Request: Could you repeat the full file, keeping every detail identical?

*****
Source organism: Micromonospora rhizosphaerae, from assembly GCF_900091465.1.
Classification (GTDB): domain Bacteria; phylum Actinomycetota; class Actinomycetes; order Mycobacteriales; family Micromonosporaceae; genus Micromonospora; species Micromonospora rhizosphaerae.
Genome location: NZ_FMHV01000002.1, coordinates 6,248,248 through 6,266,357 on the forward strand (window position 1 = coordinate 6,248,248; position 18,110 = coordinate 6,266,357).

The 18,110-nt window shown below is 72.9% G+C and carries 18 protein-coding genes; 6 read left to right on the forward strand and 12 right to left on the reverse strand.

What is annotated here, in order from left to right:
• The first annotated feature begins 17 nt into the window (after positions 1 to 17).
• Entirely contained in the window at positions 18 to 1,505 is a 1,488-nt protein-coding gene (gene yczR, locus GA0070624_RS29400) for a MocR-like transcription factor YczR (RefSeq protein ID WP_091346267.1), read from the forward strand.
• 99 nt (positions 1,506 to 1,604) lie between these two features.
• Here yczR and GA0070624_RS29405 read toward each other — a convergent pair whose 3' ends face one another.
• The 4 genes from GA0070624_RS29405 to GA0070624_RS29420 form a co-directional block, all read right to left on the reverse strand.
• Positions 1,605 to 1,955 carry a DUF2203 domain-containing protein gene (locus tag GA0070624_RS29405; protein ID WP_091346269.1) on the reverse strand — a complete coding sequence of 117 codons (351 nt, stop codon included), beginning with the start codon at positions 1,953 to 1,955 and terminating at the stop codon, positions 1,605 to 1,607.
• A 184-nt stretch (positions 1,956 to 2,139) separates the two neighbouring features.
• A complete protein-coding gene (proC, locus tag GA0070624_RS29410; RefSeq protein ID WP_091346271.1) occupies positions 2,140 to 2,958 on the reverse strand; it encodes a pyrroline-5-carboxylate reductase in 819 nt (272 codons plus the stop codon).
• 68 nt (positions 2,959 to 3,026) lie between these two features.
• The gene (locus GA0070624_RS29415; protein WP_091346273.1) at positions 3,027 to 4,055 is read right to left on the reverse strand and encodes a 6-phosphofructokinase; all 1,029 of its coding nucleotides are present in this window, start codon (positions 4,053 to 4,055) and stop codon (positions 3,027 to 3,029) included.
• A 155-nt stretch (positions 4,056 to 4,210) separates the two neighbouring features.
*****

Source organism: Micromonospora rhizosphaerae, from assembly GCF_900091465.1.
Classification (GTDB): domain Bacteria; phylum Actinomycetota; class Actinomycetes; order Mycobacteriales; family Micromonosporaceae; genus Micromonospora; species Micromonospora rhizosphaerae.
Genome location: NZ_FMHV01000002.1, coordinates 6,248,248 through 6,266,357 on the forward strand (window position 1 = coordinate 6,248,248; position 18,110 = coordinate 6,266,357).

The 18,110-nt window shown below is 72.9% G+C and carries 18 protein-coding genes; 6 read left to right on the forward strand and 12 right to left on the reverse strand.

What is annotated here, in order from left to right:
• The first annotated feature begins 17 nt into the window (after positions 1 to 17).
• Entirely contained in the window at positions 18 to 1,505 is a 1,488-nt protein-coding gene (gene yczR, locus GA0070624_RS29400) for a MocR-like transcription factor YczR (RefSeq protein ID WP_091346267.1), read from the forward strand.
• 99 nt (positions 1,506 to 1,604) lie between these two features.
• Here yczR and GA0070624_RS29405 read toward each other — a convergent pair whose 3' ends face one another.
• The 4 genes from GA0070624_RS29405 to GA0070624_RS29420 form a co-directional block, all read right to left on the reverse strand.
• Positions 1,605 to 1,955 carry a DUF2203 domain-containing protein gene (locus tag GA0070624_RS29405; protein ID WP_091346269.1) on the reverse strand — a complete coding sequence of 117 codons (351 nt, stop codon included), beginning with the start codon at positions 1,953 to 1,955 and terminating at the stop codon, positions 1,605 to 1,607.
• A 184-nt stretch (positions 1,956 to 2,139) separates the two neighbouring features.
• A complete protein-coding gene (proC, locus tag GA0070624_RS29410; RefSeq protein ID WP_091346271.1) occupies positions 2,140 to 2,958 on the reverse strand; it encodes a pyrroline-5-carboxylate reductase in 819 nt (272 codons plus the stop codon).
• 68 nt (positions 2,959 to 3,026) lie between these two features.
• The gene (locus GA0070624_RS29415; protein WP_091346273.1) at positions 3,027 to 4,055 is read right to left on the reverse strand and encodes a 6-phosphofructokinase; all 1,029 of its coding nucleotides are present in this window, start codon (positions 4,053 to 4,055) and stop codon (positions 3,027 to 3,029) included.
• A 155-nt stretch (positions 4,056 to 4,210) separates the two neighbouring features.